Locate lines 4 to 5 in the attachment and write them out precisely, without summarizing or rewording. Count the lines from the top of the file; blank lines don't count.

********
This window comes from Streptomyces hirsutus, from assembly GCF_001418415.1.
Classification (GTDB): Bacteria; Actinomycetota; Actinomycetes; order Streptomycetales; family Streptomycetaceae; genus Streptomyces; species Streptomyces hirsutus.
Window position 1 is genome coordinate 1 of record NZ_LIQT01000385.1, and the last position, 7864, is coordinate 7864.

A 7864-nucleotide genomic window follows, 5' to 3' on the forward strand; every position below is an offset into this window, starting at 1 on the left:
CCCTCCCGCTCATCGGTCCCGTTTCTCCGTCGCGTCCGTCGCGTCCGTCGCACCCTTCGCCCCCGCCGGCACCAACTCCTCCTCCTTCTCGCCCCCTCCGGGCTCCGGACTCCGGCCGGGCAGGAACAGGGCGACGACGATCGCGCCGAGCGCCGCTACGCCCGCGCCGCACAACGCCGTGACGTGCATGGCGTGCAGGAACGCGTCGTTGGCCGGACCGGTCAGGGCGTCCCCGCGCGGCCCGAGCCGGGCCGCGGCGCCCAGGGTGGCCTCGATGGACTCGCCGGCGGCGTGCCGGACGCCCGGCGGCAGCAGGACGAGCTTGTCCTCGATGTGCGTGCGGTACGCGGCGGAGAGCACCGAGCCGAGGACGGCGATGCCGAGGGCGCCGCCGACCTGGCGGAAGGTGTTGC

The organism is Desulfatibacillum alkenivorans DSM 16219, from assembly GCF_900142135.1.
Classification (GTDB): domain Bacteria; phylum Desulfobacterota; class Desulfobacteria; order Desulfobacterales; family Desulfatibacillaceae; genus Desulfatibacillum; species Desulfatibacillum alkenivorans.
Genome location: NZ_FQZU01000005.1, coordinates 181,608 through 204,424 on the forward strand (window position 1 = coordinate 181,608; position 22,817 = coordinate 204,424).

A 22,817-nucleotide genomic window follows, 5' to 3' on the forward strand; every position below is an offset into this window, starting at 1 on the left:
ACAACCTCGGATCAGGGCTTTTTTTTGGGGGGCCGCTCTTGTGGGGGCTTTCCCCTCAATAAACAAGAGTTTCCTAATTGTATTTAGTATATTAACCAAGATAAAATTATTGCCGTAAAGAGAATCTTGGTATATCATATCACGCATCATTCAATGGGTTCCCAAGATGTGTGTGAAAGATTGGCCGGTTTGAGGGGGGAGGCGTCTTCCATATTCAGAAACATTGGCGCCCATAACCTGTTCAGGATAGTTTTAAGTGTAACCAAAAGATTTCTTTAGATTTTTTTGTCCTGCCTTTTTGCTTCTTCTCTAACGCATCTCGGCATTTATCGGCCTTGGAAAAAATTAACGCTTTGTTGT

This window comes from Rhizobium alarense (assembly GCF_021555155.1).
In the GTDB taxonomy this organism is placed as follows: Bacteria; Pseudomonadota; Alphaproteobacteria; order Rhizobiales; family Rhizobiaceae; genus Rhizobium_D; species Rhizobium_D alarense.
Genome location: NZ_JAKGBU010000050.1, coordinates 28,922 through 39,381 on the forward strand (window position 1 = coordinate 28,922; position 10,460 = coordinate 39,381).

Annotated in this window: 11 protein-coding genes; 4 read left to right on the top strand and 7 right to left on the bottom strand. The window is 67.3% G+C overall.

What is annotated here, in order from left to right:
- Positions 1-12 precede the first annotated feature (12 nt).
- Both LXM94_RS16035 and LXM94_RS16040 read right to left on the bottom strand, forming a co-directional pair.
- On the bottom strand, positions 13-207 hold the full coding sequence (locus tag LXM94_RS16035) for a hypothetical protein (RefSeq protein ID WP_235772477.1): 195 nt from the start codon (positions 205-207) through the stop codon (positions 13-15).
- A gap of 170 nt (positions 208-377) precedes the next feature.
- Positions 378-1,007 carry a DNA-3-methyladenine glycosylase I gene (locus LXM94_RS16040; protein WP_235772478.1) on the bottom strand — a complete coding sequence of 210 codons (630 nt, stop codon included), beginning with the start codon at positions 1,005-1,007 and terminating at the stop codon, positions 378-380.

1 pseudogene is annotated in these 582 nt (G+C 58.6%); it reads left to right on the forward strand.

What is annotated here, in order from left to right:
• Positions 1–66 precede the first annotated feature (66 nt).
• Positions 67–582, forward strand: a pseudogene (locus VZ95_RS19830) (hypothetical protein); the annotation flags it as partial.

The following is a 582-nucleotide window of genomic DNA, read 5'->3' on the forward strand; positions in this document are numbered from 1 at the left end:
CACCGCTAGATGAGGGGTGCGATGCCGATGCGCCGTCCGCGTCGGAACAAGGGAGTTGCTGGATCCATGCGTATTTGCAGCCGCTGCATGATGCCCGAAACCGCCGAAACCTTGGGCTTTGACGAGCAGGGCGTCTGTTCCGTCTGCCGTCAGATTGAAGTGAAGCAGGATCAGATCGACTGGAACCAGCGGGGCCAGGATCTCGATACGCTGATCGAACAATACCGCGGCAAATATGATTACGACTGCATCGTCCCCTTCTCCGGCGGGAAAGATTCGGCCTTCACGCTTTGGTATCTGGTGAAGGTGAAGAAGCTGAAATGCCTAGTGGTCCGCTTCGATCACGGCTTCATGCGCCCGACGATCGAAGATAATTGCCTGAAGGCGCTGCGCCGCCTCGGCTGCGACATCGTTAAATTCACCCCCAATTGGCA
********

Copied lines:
A 7864-nucleotide genomic window follows, 5' to 3' on the forward strand; every position below is an offset into this window, starting at 1 on the left:
CCCTCCCGCTCATCGGTCCCGTTTCTCCGTCGCGTCCGTCGCGTCCGTCGCACCCTTCGCCCCCGCCGGCACCAACTCCTCCTCCTTCTCGCCCCCTCCGGGCTCCGGACTCCGGCCGGGCAGGAACAGGGCGACGACGATCGCGCCGAGCGCCGCTACGCCCGCGCCGCACAACGCCGTGACGTGCATGGCGTGCAGGAACGCGTCGTTGGCCGGACCGGTCAGGGCGTCCCCGCGCGGCCCGAGCCGGGCCGCGGCGCCCAGGGTGGCCTCGATGGACTCGCCGGCGGCGTGCCGGACGCCCGGCGGCAGCAGGACGAGCTTGTCCTCGATGTGCGTGCGGTACGCGGCGGAGAGCACCGAGCCGAGGACGGCGATGCCGAGGGCGCCGCCGACCTGGCGGAAGGTGTTGC